Most women have no knowledge at all about the status of their remaining fertility potential. Many women put off trying to get pregnant until a convenient time in their lives, and by the time the “right time” comes, their fertility potential might be reduced – or already gone forever.
Female age is often used by gynaecologists to counsel women regarding the question of when they should try to get pregnant. But, chronological age is not the same as “reproductive age”. Some women are still fertile at 40 (few), while others could be in menopause – and completely out of eggs – at age 30.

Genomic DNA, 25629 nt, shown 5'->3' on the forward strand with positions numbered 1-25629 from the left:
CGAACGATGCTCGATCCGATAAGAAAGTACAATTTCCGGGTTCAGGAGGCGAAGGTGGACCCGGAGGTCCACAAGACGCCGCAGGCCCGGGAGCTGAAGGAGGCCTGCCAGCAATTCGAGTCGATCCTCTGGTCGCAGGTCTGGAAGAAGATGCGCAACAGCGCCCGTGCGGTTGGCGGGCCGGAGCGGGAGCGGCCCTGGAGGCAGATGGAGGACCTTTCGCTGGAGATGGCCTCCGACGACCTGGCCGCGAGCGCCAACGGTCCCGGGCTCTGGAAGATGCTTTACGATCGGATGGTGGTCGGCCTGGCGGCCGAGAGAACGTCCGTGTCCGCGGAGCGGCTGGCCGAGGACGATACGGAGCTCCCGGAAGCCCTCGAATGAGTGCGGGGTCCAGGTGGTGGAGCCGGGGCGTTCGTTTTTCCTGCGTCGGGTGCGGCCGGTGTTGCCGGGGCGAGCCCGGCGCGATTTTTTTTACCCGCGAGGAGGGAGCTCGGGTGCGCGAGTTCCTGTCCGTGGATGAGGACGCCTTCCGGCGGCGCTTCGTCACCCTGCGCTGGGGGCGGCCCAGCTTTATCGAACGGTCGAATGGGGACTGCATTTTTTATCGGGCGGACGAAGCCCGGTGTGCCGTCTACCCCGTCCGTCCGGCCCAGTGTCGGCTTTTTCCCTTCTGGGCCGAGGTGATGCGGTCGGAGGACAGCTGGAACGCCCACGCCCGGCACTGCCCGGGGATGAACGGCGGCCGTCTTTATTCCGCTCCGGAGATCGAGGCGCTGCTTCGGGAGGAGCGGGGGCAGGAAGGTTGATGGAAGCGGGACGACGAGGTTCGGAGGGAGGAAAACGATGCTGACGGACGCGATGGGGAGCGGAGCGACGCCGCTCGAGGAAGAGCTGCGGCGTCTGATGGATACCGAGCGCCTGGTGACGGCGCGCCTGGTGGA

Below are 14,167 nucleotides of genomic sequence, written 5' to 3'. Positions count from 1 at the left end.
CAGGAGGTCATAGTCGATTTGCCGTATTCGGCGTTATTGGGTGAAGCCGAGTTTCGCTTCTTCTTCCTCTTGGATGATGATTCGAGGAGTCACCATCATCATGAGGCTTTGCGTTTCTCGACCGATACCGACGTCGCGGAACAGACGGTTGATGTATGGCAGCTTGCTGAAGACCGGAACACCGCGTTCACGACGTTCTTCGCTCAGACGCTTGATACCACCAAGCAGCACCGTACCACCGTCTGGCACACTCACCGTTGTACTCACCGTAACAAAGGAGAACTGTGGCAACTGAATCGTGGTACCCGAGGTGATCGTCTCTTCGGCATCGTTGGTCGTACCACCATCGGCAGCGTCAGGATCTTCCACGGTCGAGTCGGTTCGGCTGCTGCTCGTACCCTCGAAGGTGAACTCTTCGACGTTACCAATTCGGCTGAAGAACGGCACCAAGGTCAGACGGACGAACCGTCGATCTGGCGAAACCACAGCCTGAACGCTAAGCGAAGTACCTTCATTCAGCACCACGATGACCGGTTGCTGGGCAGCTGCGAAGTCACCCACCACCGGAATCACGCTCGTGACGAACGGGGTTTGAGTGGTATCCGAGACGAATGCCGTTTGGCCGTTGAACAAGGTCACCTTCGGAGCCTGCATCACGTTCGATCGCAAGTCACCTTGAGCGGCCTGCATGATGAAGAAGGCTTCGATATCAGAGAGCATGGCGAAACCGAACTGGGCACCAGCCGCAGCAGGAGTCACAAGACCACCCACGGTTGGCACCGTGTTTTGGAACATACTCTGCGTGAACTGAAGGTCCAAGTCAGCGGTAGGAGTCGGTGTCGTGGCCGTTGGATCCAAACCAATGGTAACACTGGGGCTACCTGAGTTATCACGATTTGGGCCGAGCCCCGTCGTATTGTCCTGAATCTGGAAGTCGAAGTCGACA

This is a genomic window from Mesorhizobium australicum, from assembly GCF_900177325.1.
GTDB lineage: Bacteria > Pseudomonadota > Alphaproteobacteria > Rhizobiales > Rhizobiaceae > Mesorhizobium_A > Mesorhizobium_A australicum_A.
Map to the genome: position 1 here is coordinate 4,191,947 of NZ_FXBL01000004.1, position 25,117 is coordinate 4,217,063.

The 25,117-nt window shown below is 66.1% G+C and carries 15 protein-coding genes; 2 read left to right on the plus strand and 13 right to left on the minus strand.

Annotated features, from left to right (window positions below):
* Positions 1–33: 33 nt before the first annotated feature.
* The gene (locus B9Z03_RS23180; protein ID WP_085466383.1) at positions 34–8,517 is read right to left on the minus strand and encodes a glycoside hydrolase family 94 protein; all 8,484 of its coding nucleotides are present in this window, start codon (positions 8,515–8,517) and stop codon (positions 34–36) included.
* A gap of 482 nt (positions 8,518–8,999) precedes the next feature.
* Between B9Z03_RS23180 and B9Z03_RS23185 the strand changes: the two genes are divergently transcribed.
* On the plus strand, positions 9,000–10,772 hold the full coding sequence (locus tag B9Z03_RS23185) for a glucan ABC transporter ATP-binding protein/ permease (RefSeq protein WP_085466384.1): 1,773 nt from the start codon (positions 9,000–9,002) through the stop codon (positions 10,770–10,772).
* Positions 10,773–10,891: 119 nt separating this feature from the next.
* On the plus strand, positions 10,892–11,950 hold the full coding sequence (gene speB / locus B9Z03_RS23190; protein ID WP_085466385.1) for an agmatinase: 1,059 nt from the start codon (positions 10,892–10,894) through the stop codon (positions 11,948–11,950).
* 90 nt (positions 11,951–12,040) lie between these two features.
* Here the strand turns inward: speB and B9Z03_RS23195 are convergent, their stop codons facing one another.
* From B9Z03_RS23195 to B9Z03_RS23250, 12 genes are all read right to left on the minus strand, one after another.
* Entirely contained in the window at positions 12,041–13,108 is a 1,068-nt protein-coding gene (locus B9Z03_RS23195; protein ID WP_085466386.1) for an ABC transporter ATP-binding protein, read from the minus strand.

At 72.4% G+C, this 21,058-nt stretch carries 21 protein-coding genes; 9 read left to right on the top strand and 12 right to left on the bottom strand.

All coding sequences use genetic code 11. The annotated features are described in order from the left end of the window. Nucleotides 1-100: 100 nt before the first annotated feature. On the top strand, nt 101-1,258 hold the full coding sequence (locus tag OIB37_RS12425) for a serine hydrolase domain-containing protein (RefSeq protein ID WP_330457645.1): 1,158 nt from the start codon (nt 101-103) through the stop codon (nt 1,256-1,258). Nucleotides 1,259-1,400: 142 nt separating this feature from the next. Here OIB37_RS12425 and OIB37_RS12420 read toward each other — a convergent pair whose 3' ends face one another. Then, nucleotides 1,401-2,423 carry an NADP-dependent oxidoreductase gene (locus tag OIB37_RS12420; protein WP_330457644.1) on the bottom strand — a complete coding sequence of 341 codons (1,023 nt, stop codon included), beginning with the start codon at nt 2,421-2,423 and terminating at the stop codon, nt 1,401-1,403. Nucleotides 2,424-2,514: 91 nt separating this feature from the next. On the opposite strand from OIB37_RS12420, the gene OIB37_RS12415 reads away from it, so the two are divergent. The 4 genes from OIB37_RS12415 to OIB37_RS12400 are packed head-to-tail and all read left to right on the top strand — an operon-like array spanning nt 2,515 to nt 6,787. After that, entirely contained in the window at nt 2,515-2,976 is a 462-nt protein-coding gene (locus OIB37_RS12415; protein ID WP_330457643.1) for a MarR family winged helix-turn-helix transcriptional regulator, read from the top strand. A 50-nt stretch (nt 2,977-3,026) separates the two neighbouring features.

We have some screening tests that are can help us determine the “reproductive age” of a woman, although these are not perfect.
By measuring a baseline FSH on day 2 of the cycle (day 1 is the start of the period), we can get an indication that the woman is closer to menopause and has relatively less “ovarian reserve”. In other words, if the day 3 FSH is elevated the egg quantity is reduced.
AMH, or anti-mullerian hormone is a substance produced by granulosa cells in ovarian follicles. It is first made in primary follicles and hence these levels reflect the amount of “eggs” that are still in reserve in an ovary. AMH levels can be done on any day of the cycle. Low AMH levels reflect few “eggs” in reserve, hence a lower fertility potential. High levels could indicate too many small follicles as seen in PCOS.